If I understand it correctly, e4defrag won’t do any work, if the performance penalty for fragmentation is negligible. I can not show now, but I used to see messages like “extents 228 --> 31” for ~30 GB files, or such. At the moment I believe, if e4defrag DOES something, then it’s really necessary. If a defrag isn’t needed, it just doesn’t do anything. As a test, feeling a bit llike a hero, against all recommendations I made run e4defrag on my whole /home folder, which is stored on SSD, and holds around ~12GB data. It swept thrugh thousands of files in approx. 11 seconds. Characters ran so fast, I couldn’t even catch a line. And that included my inbox folder in Thunderbird, which is couple GB’s in size. Obviously, e4defrag just checked each file if it needs defrag, and went on to the next one…
Just the very last few lines of the output:

[141458/141466]/home/laco/.ccnet/logs/applet.log: 100% extents: 1 -> 1 [ OK ]
[141459/141466]/home/laco/.ccnet/logs/seafile.log: 100% extents: 1 -> 1 [ OK ]
[141460/141466]/home/laco/.ccnet/seafile.ini: 100% extents: 1 -> 1 [ OK ]
[141461/141466] “/home/laco/.sane”
File is not regular file [ NG ]
[141462/141466] “/home/laco/.sane/xsane”
File is not regular file [ NG ]
[141463/141466]/home/laco/.sane/xsane/CANON:CanonPIXMAMG5300.drc: 100% extents: 1 -> 1 [ OK ]
[141464/141466]/home/laco/.sane/xsane/xsane.rc: 100% extents: 1 -> 1 [ OK ]
[141465/141466] “/home/laco/.sane/xsane/batch-lists”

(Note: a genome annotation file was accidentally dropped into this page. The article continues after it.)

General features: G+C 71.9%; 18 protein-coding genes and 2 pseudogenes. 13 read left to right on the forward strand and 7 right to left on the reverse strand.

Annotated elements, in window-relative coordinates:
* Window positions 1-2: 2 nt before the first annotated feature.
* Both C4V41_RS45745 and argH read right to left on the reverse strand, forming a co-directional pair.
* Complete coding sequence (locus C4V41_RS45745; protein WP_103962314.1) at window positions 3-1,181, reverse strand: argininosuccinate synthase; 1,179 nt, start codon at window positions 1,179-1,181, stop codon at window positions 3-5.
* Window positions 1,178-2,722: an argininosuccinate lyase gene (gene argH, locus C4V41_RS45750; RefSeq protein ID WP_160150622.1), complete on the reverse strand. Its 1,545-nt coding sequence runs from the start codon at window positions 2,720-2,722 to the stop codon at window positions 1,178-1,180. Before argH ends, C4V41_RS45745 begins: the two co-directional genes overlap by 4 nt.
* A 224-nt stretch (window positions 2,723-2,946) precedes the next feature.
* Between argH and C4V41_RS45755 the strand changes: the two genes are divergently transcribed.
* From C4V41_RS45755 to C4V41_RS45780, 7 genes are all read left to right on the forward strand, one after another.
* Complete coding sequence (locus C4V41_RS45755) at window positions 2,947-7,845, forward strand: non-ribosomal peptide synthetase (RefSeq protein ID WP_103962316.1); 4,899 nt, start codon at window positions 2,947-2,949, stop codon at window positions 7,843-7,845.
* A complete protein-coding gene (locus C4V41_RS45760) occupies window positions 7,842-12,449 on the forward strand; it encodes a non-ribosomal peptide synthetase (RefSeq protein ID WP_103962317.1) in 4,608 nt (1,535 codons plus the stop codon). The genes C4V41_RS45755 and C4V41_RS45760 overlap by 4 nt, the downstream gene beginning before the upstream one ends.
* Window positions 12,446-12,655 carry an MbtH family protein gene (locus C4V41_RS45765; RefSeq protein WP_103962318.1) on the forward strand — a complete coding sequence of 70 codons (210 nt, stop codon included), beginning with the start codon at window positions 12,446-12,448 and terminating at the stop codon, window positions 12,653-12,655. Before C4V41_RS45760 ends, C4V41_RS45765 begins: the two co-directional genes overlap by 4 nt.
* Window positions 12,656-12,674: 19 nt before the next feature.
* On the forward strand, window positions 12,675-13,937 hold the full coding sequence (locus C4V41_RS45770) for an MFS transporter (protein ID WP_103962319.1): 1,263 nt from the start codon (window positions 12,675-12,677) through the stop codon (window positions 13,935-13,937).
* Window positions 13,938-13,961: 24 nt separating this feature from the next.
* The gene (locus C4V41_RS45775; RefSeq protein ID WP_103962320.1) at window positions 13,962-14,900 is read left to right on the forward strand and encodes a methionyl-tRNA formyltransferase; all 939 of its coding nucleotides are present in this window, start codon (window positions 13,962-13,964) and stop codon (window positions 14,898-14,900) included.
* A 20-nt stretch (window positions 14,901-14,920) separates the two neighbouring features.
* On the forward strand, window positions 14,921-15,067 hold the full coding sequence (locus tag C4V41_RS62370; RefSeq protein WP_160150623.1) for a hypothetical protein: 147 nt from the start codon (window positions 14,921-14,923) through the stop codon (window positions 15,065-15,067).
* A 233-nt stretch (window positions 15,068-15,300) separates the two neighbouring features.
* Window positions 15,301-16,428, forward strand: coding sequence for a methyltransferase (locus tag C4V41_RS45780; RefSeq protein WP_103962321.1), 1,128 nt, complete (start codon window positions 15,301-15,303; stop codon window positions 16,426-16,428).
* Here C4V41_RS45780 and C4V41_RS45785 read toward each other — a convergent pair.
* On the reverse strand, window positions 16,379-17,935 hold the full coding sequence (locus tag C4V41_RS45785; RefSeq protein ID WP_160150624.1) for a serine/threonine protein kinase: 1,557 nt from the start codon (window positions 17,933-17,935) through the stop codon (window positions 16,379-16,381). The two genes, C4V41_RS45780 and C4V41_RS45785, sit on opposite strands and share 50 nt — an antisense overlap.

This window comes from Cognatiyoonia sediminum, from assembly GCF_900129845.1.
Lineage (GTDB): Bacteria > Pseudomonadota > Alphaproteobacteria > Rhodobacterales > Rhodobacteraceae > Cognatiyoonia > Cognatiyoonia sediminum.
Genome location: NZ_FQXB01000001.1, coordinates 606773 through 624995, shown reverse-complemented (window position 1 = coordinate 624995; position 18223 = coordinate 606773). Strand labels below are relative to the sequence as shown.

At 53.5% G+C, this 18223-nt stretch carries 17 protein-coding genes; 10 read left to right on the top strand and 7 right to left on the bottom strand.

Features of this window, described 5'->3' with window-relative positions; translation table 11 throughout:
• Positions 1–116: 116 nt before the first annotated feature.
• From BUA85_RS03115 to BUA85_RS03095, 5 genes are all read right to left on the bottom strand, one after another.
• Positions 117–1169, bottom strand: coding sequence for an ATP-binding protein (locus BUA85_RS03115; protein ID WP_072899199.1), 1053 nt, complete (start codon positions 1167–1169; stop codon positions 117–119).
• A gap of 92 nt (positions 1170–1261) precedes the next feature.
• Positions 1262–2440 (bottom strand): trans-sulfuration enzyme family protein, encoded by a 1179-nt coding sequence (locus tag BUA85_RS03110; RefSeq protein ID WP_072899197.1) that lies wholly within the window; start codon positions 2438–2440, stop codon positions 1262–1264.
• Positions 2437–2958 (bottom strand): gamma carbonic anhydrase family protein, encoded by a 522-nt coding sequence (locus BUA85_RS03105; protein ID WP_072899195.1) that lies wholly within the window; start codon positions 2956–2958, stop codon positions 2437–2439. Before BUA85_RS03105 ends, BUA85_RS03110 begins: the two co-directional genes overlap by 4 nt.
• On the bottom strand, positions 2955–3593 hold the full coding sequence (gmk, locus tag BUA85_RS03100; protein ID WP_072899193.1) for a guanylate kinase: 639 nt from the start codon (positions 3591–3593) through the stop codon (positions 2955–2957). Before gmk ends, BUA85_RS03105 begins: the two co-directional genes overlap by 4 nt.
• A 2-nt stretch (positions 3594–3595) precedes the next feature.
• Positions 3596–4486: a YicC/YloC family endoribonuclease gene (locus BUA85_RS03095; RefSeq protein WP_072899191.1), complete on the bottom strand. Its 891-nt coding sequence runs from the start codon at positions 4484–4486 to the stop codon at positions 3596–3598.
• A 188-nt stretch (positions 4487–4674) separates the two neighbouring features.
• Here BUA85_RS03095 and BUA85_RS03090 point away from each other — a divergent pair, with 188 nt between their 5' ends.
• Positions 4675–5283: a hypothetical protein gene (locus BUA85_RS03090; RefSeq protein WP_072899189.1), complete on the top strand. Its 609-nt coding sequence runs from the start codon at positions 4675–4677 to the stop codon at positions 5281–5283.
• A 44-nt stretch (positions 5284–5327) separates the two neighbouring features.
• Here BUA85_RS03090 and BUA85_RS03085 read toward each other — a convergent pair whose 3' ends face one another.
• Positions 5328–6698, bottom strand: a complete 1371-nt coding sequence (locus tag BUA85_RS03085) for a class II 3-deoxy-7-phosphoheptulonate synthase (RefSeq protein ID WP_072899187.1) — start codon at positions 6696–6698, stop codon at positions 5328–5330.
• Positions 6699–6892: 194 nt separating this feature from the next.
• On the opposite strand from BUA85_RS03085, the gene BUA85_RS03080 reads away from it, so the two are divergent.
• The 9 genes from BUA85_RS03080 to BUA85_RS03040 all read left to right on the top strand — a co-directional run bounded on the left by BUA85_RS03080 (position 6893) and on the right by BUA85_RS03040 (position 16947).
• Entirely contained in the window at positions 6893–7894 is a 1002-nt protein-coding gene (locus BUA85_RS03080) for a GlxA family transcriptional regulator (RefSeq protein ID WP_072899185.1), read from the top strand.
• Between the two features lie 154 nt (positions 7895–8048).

File is not regular file [ NG ]
[141466/141466]/home/laco/.sane/xsane/xsane.mdf: 100% extents: 1 -> 1 [ OK ]

Success: [ 134475/141466 ]
Failure: [ 6991/141466 ]
Total extents: 135220->134563
Fragmented percentage: 0%->0%

So I think, and here I have to agree with Electricdandyslider, that an average user with average sized drives, having average sized files on it, really does not have to worry about needing defrag.
But it won’t do any harm if one runs e4defrag, it simply won’t do anything if unnecessary.
It needs an extreme extraordianry usage, like what I do with my video partitions, which can make a defrag necessary.
My caution is as always: I may be completely wrong. :slight_smile:
And my lesson again: never say never :smiley:


in regards to temp files, i just found out about the systemd-tempfiles-clean service that runs every couple of days on my system. i was looking into whether or not fstrim runs automatically since i just started using an ssd. i found an ask ubuntu answer that said you could check if fstrim was running by using the systemctl list-timers command. when i ran that, it listed the temp file cleaner mentioned above :slight_smile: in case anyone else is interested in a bit more info about their fstrim settings, the post also says you can run systemctl status fstrim.timer to see that.


Thanks so much for sharing cordx !!! I never knew about timers or about systemd-tmpfiles as it is callled on opensuse leap 15.1

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Thanks cordx for that info great to see my trim is working. Those are good commands to know :slight_smile:

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Returning to the original question it’s no bad thing to sit down on a rainy day and put the house in order. How you spring clean your own Home folder will be a personal matter. Back it up (before and) afterwards.

Then: <sudo apt update && sudo apt upgrade -y>

… and then run Bleachbit



Try search by some “CCleaner” for Linux, it could to be nice ! :smile: